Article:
I am grateful, so very, very grateful for this gift of time. And I will cherish every one of these extra days we’ve been granted.

We’re going to do everything we can for our Tucker, getting him the best care possible, providing him as many Best Days Ever as we can, and giving him all the love and snuggles and pets and thrown balls a terrier could want.

How I love that face, those eyes, that smile. What a gift that I can continue to spend time with Tucker.

How I love that face, those eyes, that smile. What a gift that I can continue to spend time with Tucker.

What can you learn from Tucker’s story?

This story might have had a terrible ending. And while we know there’s more to be written about the next steps in Tucker’s journey, we can all learn some things from his path so far.

Know your pet. If my cat Elsa Clair skipped a meal, I wouldn’t be worried. Sometimes she’s just not in the mood. (More than one missed meal, that’s another story.) Same with my dog Lilah; she’s always been picky, so if she turns her nose up at food, it sometimes simply means she’s bored with it. But I knew that Tucker not eating was extremely abnormal and very worrisome.

Brush your dog’s teeth. What does that have to do with anything? First of all, it’s an essential practice for their health. But it’s also good because you get to know your dog’s gums: what their normal color is, and what they typically feel like—one of the keys to understanding your dog’s health. I knew Tucker’s gums were not as pink as they usually are because I see his gums every night. 

Trust your gut. Tucker had no additional obvious symptoms—other than anorexia (the technical term for loss of appetite.) He was not lethargic, but I knew he wasn’t quite himself. To the vet, my dog presented as almost normal, with nothing more than a fever and tacky gums at first. But my alarm bells were loud.

Treat your veterinarian as a partner. Develop a relationship. Let her see your concern. Don’t ever be afraid to ask questions. Then ask more. Or ask for clarity if you need it. My partnership with the vets at Bridgwater Veterinary Hospital meant that they took my concerns seriously, listened to me, and acted. Quickly. They worked as a team, along with Dr. Frank—the ultrasound vet—and Dr. Collins—the surgeon—and the entire team at Animerge who were so willing to adapt to Tucker’s needs.

Do what’s best for your pet. Sometimes it’s not what you want. I would have spent hours with Tucker at Animerge. I would have visited him multiple times. But it was so obvious that my being there made him more stressed, because all he wanted to do was go home and he was so unhappy and frustrated that I didn’t seem to understand his request. It was excruciating to leave him at Animerge, knowing that he wasn’t out of the woods yet, and it could easily be my last moment with him. But Tucker needed to rest and to heal. He needed to be monitored for arrhythmia. He needed specialized, round-the-clock care that I could not provide, and my presence only hindered that.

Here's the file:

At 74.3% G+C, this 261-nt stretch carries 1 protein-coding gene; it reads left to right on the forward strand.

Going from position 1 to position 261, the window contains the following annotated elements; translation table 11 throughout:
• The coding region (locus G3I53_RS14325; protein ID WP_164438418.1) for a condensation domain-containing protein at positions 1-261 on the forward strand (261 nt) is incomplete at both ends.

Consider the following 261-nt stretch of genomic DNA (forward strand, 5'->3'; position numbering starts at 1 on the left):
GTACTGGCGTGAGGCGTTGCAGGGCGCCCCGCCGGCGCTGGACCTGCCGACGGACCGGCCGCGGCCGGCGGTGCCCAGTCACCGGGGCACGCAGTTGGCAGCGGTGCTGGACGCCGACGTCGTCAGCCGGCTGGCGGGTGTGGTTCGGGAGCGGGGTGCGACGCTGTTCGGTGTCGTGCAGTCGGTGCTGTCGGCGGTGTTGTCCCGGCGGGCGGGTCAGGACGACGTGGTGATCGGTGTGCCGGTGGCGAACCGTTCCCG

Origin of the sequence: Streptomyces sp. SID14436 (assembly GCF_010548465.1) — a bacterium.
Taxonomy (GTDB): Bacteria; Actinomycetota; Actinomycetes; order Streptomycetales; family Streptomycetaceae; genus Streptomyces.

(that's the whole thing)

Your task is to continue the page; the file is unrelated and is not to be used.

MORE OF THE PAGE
Get pet insurance. Get it now. Better, get it the moment you adopt your pet. The cost of Tucker’s treatment so far is in the thousands of dollars, but I don’t have to make any decisions based on finances. It will still be expensive, but Trupanion covers 80%, and that makes a huge difference. Having pet insurance may also make it easier for you to decide to bring your pet to the veterinarian in the first place, when something isn’t right. If you’re not worried so much about cost, you’ll be less likely to think a worrisome sign or symptom can wait. You’ll also be more likely to agree to tests and procedures, like Tucker’s X-rays and ultrasound that helped diagnose a dire situation.

Learn. Stay up with the latest research on pet health, or if you can’t, follow a few bloggers or Twitter accounts, or veterinarians or other trusted resources. When Tucker first started to seem a little off, I remembered a story I read on the blog My GBGV Life that features the blogger’s adorable, humorous, and sometimes mischievous French Scent Hounds. Emma, the original hound who inspired the blog, died very suddenly not that long after an active day, according to Joy, her mom and blogger. It was possible her spleen ruptured, causing sepsis. Emma’s story was in the back of my head as the events with Tucker unfolded. It was one of the reasons my worry meter was pinned at 11. I am thankful that Joy shared Emma’s story and that I took something away from it that may have contributed to Tucker’s positive outcome.